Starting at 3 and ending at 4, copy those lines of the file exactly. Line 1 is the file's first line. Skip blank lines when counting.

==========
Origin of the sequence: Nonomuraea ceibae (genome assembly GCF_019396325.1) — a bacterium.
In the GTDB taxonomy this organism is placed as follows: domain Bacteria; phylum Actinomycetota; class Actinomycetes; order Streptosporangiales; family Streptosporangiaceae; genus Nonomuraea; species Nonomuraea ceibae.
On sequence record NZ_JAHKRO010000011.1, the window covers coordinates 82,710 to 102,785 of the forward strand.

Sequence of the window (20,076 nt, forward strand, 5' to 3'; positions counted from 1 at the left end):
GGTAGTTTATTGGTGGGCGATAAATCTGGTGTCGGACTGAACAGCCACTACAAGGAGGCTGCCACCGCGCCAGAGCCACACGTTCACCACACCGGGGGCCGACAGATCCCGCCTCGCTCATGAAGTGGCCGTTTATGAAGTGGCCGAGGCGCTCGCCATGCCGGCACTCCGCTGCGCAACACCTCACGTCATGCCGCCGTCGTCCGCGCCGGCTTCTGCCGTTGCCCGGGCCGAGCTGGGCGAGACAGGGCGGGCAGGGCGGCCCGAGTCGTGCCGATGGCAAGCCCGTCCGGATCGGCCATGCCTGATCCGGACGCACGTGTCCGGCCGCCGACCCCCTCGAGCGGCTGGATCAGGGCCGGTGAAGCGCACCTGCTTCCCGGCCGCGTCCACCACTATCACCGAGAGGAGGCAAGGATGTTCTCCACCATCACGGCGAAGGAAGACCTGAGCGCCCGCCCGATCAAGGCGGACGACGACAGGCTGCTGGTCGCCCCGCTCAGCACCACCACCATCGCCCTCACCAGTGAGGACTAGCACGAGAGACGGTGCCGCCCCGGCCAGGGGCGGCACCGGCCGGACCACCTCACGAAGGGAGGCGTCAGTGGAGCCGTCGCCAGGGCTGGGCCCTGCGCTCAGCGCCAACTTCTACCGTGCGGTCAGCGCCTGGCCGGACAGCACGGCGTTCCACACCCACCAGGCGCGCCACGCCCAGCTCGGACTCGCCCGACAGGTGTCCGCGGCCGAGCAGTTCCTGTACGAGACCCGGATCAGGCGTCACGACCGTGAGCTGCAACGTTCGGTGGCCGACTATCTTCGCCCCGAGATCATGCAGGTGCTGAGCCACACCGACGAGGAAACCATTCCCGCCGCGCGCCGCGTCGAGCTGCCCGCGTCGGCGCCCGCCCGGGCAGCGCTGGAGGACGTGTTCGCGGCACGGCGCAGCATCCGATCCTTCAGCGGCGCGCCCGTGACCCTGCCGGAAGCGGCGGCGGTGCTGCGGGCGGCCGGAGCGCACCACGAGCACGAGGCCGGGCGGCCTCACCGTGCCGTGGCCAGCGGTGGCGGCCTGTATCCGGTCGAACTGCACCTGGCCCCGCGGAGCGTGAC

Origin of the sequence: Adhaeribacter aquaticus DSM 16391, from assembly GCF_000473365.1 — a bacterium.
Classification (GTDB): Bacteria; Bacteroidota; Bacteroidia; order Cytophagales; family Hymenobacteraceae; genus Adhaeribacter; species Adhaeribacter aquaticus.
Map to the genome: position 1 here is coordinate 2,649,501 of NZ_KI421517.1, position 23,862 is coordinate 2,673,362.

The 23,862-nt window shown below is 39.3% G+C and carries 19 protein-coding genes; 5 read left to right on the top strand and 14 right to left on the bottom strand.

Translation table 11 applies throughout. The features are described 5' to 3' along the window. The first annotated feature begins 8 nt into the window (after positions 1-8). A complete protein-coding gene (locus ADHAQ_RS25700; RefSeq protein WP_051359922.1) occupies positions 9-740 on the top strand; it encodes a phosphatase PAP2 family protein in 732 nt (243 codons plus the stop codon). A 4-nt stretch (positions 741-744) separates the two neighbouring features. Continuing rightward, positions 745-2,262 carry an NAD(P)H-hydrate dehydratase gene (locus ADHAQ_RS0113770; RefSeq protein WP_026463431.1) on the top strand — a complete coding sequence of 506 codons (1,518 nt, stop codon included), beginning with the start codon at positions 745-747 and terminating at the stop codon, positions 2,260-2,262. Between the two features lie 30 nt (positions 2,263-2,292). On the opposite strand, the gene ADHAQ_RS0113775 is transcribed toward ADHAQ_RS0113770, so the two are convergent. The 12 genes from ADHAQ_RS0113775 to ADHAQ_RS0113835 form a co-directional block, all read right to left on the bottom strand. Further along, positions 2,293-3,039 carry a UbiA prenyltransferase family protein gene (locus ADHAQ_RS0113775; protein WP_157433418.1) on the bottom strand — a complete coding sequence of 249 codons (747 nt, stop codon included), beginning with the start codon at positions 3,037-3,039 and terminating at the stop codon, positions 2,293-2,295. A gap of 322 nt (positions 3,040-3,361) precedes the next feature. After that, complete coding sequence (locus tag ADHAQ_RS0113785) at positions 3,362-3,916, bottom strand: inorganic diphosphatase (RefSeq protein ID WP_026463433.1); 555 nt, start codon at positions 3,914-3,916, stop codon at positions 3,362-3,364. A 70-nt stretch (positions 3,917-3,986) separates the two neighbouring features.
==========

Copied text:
On sequence record NZ_JAHKRO010000011.1, the window covers coordinates 82,710 to 102,785 of the forward strand.

Sequence of the window (20,076 nt, forward strand, 5' to 3'; positions counted from 1 at the left end):